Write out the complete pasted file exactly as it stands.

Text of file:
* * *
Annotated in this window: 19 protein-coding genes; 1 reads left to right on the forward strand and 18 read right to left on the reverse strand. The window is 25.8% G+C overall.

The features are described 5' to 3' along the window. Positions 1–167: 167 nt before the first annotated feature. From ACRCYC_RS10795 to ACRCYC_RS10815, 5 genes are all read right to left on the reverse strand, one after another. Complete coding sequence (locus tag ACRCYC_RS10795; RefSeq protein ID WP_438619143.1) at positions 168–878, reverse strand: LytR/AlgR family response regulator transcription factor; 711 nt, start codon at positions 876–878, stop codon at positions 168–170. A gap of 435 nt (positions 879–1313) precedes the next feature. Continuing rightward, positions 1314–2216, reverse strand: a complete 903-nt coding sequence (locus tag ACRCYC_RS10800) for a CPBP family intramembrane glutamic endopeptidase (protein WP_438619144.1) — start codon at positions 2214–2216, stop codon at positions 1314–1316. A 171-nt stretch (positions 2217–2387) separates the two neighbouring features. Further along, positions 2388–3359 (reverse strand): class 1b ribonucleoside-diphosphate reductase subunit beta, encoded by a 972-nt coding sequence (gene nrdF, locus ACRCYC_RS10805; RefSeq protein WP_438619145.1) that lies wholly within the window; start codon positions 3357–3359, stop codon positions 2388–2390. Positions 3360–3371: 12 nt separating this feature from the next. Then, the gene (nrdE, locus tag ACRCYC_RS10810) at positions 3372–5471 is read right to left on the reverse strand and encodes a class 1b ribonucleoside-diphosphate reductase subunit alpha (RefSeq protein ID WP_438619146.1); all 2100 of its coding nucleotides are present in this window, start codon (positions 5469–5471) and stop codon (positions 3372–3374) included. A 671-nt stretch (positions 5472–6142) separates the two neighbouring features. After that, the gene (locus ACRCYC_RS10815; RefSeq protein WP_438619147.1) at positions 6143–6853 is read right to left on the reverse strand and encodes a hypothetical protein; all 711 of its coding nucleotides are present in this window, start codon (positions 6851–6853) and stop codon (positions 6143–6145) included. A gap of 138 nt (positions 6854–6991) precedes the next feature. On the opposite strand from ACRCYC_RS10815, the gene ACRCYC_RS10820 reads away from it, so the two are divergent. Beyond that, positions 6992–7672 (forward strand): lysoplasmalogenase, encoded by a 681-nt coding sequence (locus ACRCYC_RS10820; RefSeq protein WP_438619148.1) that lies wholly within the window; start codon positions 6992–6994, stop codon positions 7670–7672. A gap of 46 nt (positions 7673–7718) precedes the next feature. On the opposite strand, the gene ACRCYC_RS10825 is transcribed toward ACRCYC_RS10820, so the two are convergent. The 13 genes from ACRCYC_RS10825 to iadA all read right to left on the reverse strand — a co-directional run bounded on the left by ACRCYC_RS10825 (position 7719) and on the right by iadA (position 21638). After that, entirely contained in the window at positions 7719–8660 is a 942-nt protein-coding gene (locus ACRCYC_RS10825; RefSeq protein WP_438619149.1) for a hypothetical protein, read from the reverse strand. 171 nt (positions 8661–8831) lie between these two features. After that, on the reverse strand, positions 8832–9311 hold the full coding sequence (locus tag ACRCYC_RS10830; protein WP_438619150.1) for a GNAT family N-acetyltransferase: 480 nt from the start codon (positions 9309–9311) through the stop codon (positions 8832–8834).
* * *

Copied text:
Annotated in this window: 19 protein-coding genes; 1 reads left to right on the forward strand and 18 read right to left on the reverse strand. The window is 25.8% G+C overall.

The features are described 5' to 3' along the window. Positions 1–167: 167 nt before the first annotated feature. From ACRCYC_RS10795 to ACRCYC_RS10815, 5 genes are all read right to left on the reverse strand, one after another. Complete coding sequence (locus tag ACRCYC_RS10795; RefSeq protein ID WP_438619143.1) at positions 168–878, reverse strand: LytR/AlgR family response regulator transcription factor; 711 nt, start codon at positions 876–878, stop codon at positions 168–170. A gap of 435 nt (positions 879–1313) precedes the next feature. Continuing rightward, positions 1314–2216, reverse strand: a complete 903-nt coding sequence (locus tag ACRCYC_RS10800) for a CPBP family intramembrane glutamic endopeptidase (protein WP_438619144.1) — start codon at positions 2214–2216, stop codon at positions 1314–1316. A 171-nt stretch (positions 2217–2387) separates the two neighbouring features. Further along, positions 2388–3359 (reverse strand): class 1b ribonucleoside-diphosphate reductase subunit beta, encoded by a 972-nt coding sequence (gene nrdF, locus ACRCYC_RS10805; RefSeq protein WP_438619145.1) that lies wholly within the window; start codon positions 3357–3359, stop codon positions 2388–2390. Positions 3360–3371: 12 nt separating this feature from the next. Then, the gene (nrdE, locus tag ACRCYC_RS10810) at positions 3372–5471 is read right to left on the reverse strand and encodes a class 1b ribonucleoside-diphosphate reductase subunit alpha (RefSeq protein ID WP_438619146.1); all 2100 of its coding nucleotides are present in this window, start codon (positions 5469–5471) and stop codon (positions 3372–3374) included. A 671-nt stretch (positions 5472–6142) separates the two neighbouring features. After that, the gene (locus ACRCYC_RS10815; RefSeq protein WP_438619147.1) at positions 6143–6853 is read right to left on the reverse strand and encodes a hypothetical protein; all 711 of its coding nucleotides are present in this window, start codon (positions 6851–6853) and stop codon (positions 6143–6145) included. A gap of 138 nt (positions 6854–6991) precedes the next feature. On the opposite strand from ACRCYC_RS10815, the gene ACRCYC_RS10820 reads away from it, so the two are divergent. Beyond that, positions 6992–7672 (forward strand): lysoplasmalogenase, encoded by a 681-nt coding sequence (locus ACRCYC_RS10820; RefSeq protein WP_438619148.1) that lies wholly within the window; start codon positions 6992–6994, stop codon positions 7670–7672. A gap of 46 nt (positions 7673–7718) precedes the next feature. On the opposite strand, the gene ACRCYC_RS10825 is transcribed toward ACRCYC_RS10820, so the two are convergent. The 13 genes from ACRCYC_RS10825 to iadA all read right to left on the reverse strand — a co-directional run bounded on the left by ACRCYC_RS10825 (position 7719) and on the right by iadA (position 21638). After that, entirely contained in the window at positions 7719–8660 is a 942-nt protein-coding gene (locus ACRCYC_RS10825; RefSeq protein WP_438619149.1) for a hypothetical protein, read from the reverse strand. 171 nt (positions 8661–8831) lie between these two features. After that, on the reverse strand, positions 8832–9311 hold the full coding sequence (locus tag ACRCYC_RS10830; protein WP_438619150.1) for a GNAT family N-acetyltransferase: 480 nt from the start codon (positions 9309–9311) through the stop codon (positions 8832–8834).